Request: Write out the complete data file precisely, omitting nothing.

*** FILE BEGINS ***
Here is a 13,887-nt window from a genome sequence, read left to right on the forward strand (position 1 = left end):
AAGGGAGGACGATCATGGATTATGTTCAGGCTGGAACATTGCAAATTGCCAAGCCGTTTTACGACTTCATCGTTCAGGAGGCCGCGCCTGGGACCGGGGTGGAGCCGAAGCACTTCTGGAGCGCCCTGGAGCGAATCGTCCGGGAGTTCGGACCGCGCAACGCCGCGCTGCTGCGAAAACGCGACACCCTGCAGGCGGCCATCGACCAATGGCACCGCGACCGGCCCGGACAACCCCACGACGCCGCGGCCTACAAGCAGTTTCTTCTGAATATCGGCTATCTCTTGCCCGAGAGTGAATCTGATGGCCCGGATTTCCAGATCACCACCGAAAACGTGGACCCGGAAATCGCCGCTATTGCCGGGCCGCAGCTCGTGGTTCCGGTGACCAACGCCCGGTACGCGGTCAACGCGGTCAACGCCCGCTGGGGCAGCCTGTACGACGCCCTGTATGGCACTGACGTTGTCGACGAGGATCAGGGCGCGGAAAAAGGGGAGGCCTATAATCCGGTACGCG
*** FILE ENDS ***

Here is a 13,887-nt window from a genome sequence, read left to right on the forward strand (position 1 = left end):
AAGGGAGGACGATCATGGATTATGTTCAGGCTGGAACATTGCAAATTGCCAAGCCGTTTTACGACTTCATCGTTCAGGAGGCCGCGCCTGGGACCGGGGTGGAGCCGAAGCACTTCTGGAGCGCCCTGGAGCGAATCGTCCGGGAGTTCGGACCGCGCAACGCCGCGCTGCTGCGAAAACGCGACACCCTGCAGGCGGCCATCGACCAATGGCACCGCGACCGGCCCGGACAACCCCACGACGCCGCGGCCTACAAGCAGTTTCTTCTGAATATCGGCTATCTCTTGCCCGAGAGTGAATCTGATGGCCCGGATTTCCAGATCACCACCGAAAACGTGGACCCGGAAATCGCCGCTATTGCCGGGCCGCAGCTCGTGGTTCCGGTGACCAACGCCCGGTACGCGGTCAACGCGGTCAACGCCCGCTGGGGCAGCCTGTACGACGCCCTGTATGGCACTGACGTTGTCGACGAGGATCAGGGCGCGGAAAAAGGGGAGGCCTATAATCCGGTACGCG